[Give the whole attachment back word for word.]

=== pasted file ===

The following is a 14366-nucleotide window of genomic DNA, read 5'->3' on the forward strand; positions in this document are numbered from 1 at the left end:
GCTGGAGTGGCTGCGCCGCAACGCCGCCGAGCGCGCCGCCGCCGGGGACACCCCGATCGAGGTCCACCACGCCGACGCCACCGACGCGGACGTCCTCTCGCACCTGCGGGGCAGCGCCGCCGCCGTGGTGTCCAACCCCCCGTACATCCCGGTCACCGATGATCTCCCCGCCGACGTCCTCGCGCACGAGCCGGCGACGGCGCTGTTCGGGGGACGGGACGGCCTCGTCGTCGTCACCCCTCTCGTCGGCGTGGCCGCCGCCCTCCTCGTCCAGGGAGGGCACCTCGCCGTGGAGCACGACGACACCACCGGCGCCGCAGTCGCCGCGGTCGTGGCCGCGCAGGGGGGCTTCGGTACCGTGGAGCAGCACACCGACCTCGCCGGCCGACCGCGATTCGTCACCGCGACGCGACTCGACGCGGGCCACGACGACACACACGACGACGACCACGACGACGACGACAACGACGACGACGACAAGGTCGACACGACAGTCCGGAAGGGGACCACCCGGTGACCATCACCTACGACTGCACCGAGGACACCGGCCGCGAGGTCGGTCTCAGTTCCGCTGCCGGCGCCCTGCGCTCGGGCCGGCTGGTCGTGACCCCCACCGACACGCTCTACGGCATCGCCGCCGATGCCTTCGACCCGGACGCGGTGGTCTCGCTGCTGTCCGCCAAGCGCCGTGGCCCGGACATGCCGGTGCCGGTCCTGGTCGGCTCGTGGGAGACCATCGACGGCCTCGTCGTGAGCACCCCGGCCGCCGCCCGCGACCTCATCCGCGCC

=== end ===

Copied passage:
The following is a 14366-nucleotide window of genomic DNA, read 5'->3' on the forward strand; positions in this document are numbered from 1 at the left end:
GCTGGAGTGGCTGCGCCGCAACGCCGCCGAGCGCGCCGCCGCCGGGGACACCCCGATCGAGGTCCACCACGCCGACGCCACCGACGCGGACGTCCTCTCGCACCTGCGGGGCAGCGCCGCCGCCGTGGTGTCCAACCCCCCGTACATCCCGGTCACCGATGATCTCCCCGCCGACGTCCTCGCGCACGAGCCGGCGACGGCGCTGTTCGGGGGACGGGACGGCCTCGTCGTCGTCACCCCTCTCGTCGGCGTGGCCGCCGCCCTCCTCGTCCAGGGAGGGCACCTCGCCGTGGAGCACGACGACACCACCGGCGCCGCAGTCGCCGCGGTCGTGGCCGCGCAGGGGGGCTTCGGTACCGTGGAGCAGCACACCGACCTCGCCGGCCGACCGCGATTCGTCACCGCGACGCGACTCGACGCGGGCCACGACGACACACACGACGACGACCACGACGACGACGACAACGACGACGACGACAAGGTCGACACGACAGTCCGGAAGGGGACCACCCGGTGACCATCACCTACGACTGCACCGAGGACACCGGCCGCGAGGTCGGTCTCAGTTCCGCTGCCGGCGCCCTGCGCTCGGGCCGGCTGGTCGTGACCCCCACCGACACGCTCTACGGCATCGCCGCCGATGCCTTCGACCCGGACGCGGTGGTCTCGCTGCTGTCCGCCAAGCGCCGTGGCCCGGACATGCCGGTGCCGGTCCTGGTCGGCTCGTGGGAGACCATCGACGGCCTCGTCGTGAGCACCCCGGCCGCCGCCCGCGACCTCATCCGCGCC